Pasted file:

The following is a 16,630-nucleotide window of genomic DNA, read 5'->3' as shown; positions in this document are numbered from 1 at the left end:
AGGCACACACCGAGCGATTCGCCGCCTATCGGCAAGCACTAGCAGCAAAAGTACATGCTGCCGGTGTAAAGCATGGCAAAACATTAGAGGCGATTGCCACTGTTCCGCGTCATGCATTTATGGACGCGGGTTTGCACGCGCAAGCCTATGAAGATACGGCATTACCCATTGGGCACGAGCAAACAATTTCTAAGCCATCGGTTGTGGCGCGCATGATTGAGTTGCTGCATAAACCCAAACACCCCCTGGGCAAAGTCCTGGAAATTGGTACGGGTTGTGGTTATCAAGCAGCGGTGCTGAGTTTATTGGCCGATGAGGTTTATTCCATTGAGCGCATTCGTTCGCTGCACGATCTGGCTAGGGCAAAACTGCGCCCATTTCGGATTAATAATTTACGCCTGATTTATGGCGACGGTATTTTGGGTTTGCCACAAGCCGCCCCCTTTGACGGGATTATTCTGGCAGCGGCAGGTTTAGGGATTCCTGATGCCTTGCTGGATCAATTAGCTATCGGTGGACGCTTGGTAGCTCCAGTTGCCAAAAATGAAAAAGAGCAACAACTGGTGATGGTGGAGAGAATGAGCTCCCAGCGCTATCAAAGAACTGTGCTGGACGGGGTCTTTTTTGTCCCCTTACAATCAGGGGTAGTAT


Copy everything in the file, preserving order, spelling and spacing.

The following is a 16,630-nucleotide window of genomic DNA, read 5'->3' as shown; positions in this document are numbered from 1 at the left end:
AGGCACACACCGAGCGATTCGCCGCCTATCGGCAAGCACTAGCAGCAAAAGTACATGCTGCCGGTGTAAAGCATGGCAAAACATTAGAGGCGATTGCCACTGTTCCGCGTCATGCATTTATGGACGCGGGTTTGCACGCGCAAGCCTATGAAGATACGGCATTACCCATTGGGCACGAGCAAACAATTTCTAAGCCATCGGTTGTGGCGCGCATGATTGAGTTGCTGCATAAACCCAAACACCCCCTGGGCAAAGTCCTGGAAATTGGTACGGGTTGTGGTTATCAAGCAGCGGTGCTGAGTTTATTGGCCGATGAGGTTTATTCCATTGAGCGCATTCGTTCGCTGCACGATCTGGCTAGGGCAAAACTGCGCCCATTTCGGATTAATAATTTACGCCTGATTTATGGCGACGGTATTTTGGGTTTGCCACAAGCCGCCCCCTTTGACGGGATTATTCTGGCAGCGGCAGGTTTAGGGATTCCTGATGCCTTGCTGGATCAATTAGCTATCGGTGGACGCTTGGTAGCTCCAGTTGCCAAAAATGAAAAAGAGCAACAACTGGTGATGGTGGAGAGAATGAGCTCCCAGCGCTATCAAAGAACTGTGCTGGACGGGGTCTTTTTTGTCCCCTTACAATCAGGGGTAGTAT